It’s all happening..somewhere!

“But you will receive power when the Holy Spirit comes upon you. And you will be my witnesses, telling people about me everywhere – in Jerusalem, throughout Judea, in Samaria and to the ends of the earth.”

(Acts 1.8)

“You know the saying,’Four months between planting and harvest.’ But I say , wake up and look around. The fields are already ripe for harvest. The harvesters are paid good wages, and the fruit they harvest is people brought to eternal life. What joy awaits both the planter and the harvester alike! You know the saying, ‘One plants and another harvests.’ and it’s true. I sent you to harvest where you didn’t plant; others had already done the work, and now you will get to gather the harvest.”

(John 4.35-38)

After this I saw a vast crowd, too great to count, from every nation and tribe and people and language, standing in front of the throne and before the Lamb. They were clothed in white robes and held palm branches in their hands. And they were shouting with a great roar, “Salvation comes from our God who sits on the throne and from the Lamb!”

(Revelation7.9&10)

There are some passages in the bible which I find I cannot read aloud without emotion overwhelming my voice, and this little bit of Revelation is one of them. The picture of the redeemed of all the earth, rejoicing in the presence of God and praising the saving work of the Lamb, our beloved Saviour, is deeply moving, provoking a great ache for the day when I shall be one of them.

It is meant to be an encouragement to persecuted believers; John was writing to an infant church which was coming under appalling assaults, and needed to know that they were on the winning side – no matter what happened! The book as a whole can be quite bewildering, but we certainly get the message by the end – no matter how bitter the struggle, evil is defeated and nothing but glory lies ahead for the people of God as they dwell with him for ever.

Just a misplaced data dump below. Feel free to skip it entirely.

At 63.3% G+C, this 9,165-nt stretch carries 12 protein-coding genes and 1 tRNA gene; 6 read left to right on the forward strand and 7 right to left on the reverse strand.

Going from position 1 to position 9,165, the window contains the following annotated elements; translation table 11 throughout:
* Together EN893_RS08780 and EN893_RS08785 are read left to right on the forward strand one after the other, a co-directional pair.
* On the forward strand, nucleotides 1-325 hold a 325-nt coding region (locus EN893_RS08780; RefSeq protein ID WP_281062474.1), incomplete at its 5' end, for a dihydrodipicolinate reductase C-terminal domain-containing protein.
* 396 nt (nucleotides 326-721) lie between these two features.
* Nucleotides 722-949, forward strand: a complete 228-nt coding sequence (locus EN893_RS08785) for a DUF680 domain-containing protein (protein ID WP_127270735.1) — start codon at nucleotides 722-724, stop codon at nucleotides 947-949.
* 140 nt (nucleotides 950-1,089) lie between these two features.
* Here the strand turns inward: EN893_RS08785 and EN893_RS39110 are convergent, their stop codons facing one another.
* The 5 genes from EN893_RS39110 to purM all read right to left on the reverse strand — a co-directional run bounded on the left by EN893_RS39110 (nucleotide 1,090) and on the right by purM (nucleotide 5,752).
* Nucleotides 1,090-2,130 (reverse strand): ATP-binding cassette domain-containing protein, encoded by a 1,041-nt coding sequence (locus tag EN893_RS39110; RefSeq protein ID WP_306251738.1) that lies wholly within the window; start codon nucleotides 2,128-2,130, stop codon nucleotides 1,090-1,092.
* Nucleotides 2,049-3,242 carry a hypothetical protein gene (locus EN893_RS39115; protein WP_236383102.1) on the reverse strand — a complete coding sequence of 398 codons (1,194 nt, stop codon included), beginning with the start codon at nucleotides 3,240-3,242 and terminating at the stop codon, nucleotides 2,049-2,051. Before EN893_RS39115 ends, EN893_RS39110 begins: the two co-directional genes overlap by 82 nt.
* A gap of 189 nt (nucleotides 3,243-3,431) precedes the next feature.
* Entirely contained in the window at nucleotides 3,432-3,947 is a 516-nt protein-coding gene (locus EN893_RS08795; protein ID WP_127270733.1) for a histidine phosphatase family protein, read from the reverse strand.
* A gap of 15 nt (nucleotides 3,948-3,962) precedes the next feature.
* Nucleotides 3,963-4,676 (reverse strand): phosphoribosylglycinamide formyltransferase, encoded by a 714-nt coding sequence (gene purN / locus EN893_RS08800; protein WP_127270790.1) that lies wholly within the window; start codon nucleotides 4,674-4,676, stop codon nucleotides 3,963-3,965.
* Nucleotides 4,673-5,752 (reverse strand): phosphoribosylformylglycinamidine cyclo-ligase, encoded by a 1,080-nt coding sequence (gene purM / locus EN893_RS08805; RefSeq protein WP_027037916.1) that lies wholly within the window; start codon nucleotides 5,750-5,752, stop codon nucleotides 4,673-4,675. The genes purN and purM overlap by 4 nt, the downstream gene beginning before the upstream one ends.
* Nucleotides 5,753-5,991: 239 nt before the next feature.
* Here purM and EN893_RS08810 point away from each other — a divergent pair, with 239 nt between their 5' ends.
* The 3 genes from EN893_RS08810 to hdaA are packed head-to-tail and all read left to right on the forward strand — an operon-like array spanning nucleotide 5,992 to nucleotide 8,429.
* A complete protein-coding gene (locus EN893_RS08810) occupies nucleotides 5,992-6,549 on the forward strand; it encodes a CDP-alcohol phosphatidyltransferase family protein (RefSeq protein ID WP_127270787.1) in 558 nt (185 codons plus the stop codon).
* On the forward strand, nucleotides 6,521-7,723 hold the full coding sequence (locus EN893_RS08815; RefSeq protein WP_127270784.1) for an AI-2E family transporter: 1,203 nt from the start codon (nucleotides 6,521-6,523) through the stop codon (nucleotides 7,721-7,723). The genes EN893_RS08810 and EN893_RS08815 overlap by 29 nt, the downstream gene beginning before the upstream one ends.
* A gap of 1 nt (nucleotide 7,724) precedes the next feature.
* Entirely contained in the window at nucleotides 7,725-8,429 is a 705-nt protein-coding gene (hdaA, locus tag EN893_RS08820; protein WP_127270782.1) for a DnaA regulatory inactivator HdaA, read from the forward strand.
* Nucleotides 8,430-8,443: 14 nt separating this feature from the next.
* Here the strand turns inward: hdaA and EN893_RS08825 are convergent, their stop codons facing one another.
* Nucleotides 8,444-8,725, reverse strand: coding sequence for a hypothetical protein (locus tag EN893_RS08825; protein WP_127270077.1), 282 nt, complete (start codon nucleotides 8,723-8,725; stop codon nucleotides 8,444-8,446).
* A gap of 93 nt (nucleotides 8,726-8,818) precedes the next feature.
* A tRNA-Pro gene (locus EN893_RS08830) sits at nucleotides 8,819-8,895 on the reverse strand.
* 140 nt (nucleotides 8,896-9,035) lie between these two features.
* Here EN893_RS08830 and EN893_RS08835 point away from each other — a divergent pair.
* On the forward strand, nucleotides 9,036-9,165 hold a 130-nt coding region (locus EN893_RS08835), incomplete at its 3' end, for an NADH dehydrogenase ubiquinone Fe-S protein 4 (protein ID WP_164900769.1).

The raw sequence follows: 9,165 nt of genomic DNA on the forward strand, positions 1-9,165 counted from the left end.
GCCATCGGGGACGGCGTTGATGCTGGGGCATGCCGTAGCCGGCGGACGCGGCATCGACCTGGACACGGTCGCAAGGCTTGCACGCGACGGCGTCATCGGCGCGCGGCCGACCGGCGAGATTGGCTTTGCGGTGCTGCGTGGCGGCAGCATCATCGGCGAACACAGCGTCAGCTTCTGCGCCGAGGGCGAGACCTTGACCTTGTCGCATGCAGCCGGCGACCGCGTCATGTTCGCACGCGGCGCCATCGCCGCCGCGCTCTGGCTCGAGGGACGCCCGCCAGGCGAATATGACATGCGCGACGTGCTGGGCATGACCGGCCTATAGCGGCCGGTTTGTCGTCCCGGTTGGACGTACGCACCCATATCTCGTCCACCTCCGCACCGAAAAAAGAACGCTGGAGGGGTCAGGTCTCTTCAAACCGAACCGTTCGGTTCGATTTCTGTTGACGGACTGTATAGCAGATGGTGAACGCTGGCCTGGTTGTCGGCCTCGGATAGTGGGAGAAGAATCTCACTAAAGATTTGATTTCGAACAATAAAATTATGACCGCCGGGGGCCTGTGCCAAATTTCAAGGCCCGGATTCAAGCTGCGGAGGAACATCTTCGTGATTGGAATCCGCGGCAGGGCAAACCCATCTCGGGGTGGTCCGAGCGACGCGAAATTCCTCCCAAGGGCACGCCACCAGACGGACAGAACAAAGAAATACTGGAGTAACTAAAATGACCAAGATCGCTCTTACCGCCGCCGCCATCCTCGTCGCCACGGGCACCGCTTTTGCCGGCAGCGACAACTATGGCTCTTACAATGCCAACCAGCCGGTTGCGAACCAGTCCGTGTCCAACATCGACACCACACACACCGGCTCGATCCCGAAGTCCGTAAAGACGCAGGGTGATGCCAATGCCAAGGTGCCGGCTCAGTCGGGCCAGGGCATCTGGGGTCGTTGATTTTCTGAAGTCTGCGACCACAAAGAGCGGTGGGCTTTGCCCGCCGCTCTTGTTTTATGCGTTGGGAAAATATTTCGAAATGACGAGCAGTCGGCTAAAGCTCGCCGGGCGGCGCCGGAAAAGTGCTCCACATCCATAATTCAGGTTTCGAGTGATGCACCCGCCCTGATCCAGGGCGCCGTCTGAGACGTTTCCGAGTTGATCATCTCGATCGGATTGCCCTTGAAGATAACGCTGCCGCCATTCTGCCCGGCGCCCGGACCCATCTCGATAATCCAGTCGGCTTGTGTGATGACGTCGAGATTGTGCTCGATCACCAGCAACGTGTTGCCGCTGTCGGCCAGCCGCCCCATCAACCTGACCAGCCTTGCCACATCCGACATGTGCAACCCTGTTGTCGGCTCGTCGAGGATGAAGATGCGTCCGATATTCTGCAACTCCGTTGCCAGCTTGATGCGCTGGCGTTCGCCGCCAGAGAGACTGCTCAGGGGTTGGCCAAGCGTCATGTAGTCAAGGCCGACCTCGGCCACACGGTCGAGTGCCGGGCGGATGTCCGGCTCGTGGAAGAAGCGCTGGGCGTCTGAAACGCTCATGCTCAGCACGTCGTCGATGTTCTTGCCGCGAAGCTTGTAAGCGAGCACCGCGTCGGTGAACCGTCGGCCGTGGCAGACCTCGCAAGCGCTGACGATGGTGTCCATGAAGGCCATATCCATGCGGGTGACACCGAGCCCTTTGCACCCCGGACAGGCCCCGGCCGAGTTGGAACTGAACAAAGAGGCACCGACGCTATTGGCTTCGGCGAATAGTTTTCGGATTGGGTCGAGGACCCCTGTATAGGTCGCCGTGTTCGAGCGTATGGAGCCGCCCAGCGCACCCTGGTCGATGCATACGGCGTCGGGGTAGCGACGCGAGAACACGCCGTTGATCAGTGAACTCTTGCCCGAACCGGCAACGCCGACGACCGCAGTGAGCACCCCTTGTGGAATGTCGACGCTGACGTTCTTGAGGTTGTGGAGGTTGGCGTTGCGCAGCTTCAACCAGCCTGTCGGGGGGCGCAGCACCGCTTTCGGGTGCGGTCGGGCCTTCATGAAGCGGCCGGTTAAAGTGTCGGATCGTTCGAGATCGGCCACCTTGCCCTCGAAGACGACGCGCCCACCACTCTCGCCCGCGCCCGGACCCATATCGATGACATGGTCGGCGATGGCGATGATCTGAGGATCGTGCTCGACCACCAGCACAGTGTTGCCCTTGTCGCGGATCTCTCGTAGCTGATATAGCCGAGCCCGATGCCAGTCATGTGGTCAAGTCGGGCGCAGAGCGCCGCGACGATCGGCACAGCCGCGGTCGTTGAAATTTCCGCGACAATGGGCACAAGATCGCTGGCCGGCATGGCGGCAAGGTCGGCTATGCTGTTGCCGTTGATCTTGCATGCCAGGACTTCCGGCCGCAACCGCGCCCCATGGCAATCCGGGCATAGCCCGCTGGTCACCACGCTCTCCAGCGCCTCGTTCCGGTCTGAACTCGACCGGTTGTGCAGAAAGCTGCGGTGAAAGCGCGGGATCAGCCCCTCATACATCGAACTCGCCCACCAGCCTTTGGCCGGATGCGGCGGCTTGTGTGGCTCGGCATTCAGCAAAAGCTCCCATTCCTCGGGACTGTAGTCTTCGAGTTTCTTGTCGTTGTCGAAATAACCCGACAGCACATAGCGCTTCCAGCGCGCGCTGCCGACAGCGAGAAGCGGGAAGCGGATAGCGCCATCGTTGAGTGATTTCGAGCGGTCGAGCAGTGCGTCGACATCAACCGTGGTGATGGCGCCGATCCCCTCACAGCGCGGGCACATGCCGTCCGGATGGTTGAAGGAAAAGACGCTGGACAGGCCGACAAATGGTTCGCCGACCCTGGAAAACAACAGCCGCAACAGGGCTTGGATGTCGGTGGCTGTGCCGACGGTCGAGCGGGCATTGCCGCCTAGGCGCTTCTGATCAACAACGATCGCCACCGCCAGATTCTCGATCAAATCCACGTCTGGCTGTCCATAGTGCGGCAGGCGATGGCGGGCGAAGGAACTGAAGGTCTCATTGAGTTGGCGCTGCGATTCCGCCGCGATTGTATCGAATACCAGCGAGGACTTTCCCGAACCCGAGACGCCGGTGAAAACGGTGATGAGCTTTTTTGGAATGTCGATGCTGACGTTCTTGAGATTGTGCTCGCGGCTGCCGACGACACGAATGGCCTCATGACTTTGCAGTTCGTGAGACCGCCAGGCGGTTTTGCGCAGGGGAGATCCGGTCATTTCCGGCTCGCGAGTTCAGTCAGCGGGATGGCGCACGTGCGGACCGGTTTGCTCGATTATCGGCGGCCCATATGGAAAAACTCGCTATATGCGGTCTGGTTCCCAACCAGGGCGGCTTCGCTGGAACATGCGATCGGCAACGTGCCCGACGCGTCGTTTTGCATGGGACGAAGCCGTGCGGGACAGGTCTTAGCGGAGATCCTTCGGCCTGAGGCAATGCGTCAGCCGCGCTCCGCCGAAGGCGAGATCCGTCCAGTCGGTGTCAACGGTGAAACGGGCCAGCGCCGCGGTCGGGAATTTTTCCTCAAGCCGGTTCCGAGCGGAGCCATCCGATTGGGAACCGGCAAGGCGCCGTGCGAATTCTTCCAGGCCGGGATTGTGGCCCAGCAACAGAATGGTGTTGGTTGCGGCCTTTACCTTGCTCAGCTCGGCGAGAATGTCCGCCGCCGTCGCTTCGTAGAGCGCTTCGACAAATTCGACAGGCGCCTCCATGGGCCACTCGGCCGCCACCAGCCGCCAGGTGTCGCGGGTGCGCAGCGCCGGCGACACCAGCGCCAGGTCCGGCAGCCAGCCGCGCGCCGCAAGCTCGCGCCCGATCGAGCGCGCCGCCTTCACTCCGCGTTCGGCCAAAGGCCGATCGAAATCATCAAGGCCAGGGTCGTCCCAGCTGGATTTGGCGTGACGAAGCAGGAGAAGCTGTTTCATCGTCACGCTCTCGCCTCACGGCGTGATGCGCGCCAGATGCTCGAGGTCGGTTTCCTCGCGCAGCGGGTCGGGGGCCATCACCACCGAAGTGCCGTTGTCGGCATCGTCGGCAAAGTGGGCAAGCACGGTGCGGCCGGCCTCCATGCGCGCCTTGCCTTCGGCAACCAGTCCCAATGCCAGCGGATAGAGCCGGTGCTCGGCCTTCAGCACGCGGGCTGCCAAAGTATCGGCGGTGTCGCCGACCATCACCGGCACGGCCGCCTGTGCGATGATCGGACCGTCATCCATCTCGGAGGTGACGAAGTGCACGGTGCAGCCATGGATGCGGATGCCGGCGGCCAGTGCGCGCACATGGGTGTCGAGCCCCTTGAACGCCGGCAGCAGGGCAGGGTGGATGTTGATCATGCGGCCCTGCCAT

The passage is also an encouragement to us in these in-between days, after Christ’s ascension and before his return in glory, to wind up time and sit in judgement upon all humankind. We are shown the end results of the great harvesting of which Jesus spoke in his time on earth – the fruits of all the labours of his people, and the work of the Spirit in transforming hearts and lives. We are called to be workers in his harvest fields, and to toil without losing heart, even when there seems so little to show for our labour. We are so often called to plant seeds, trusting that another will harvest in the future and resting in the assurance that God knows and values our obedience.

I have been encouraged for many years in this quiet labouring by hearing of fruit from other fields – through the work of mission societies around the world. The Spirit of God is at work in so many lives, in so many ways, and we can draw great courage and hope from hearing stories of unlikely conversions, underground or hidden churches, faithful servants in other lands seeing great fruit.

We are so familiar with the story of Philip and the conversion of the Ethiopian eunuch  (Acts 8), that we perhaps don’t realise how profoundly miraculous it is, don’t give sufficient glory to God for his power to bring people together in just the right way! There are similar stories happening today, in Latin America, in the oppressed lands of the Middle East, and the closed lands of Asia. God is working, God is no less powerful than before, and the church is growing. Perhaps not where I live, but these stories from around the world help me to believe that even here, even now in my secular society, the Spirit is moving.

Can I encourage you, if you are not already regularly hearing from mission agencies, to make it happen? Spending time hearing about their work, hearing the stories of their workers, and above all praying  for them and their people to the Lord of the harvest, will bring you to a place of hope for your own work and witness.

May our vision of God’s great plan for our world grow ever clearer, that we might labour faithfully – whether planting or harvesting – and contentedly, in the place to which we are called. When we gather before the throne together, we will see that it was all worthwhile!